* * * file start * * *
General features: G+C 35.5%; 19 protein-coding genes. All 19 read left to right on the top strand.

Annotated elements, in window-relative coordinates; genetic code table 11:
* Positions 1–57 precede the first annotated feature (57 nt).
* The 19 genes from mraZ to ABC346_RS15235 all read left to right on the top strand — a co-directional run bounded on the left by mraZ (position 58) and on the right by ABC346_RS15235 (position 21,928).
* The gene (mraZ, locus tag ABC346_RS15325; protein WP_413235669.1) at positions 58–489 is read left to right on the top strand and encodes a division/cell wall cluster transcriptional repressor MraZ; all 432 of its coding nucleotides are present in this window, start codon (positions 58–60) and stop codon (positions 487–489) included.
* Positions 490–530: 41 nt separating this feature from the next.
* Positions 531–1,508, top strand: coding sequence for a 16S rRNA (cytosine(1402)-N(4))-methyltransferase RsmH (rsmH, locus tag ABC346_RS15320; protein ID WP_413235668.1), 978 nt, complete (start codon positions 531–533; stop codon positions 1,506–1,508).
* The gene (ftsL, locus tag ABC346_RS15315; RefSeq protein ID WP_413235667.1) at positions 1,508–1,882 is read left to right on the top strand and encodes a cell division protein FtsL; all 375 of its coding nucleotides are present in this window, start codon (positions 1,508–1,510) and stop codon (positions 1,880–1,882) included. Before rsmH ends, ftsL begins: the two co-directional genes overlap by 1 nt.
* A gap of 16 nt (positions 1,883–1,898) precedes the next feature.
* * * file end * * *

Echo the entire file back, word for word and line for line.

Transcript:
General features: G+C 35.5%; 19 protein-coding genes. All 19 read left to right on the top strand.

Annotated elements, in window-relative coordinates; genetic code table 11:
* Positions 1–57 precede the first annotated feature (57 nt).
* The 19 genes from mraZ to ABC346_RS15235 all read left to right on the top strand — a co-directional run bounded on the left by mraZ (position 58) and on the right by ABC346_RS15235 (position 21,928).
* The gene (mraZ, locus tag ABC346_RS15325; protein WP_413235669.1) at positions 58–489 is read left to right on the top strand and encodes a division/cell wall cluster transcriptional repressor MraZ; all 432 of its coding nucleotides are present in this window, start codon (positions 58–60) and stop codon (positions 487–489) included.
* Positions 490–530: 41 nt separating this feature from the next.
* Positions 531–1,508, top strand: coding sequence for a 16S rRNA (cytosine(1402)-N(4))-methyltransferase RsmH (rsmH, locus tag ABC346_RS15320; protein ID WP_413235668.1), 978 nt, complete (start codon positions 531–533; stop codon positions 1,506–1,508).
* The gene (ftsL, locus tag ABC346_RS15315; RefSeq protein ID WP_413235667.1) at positions 1,508–1,882 is read left to right on the top strand and encodes a cell division protein FtsL; all 375 of its coding nucleotides are present in this window, start codon (positions 1,508–1,510) and stop codon (positions 1,880–1,882) included. Before rsmH ends, ftsL begins: the two co-directional genes overlap by 1 nt.
* A gap of 16 nt (positions 1,883–1,898) precedes the next feature.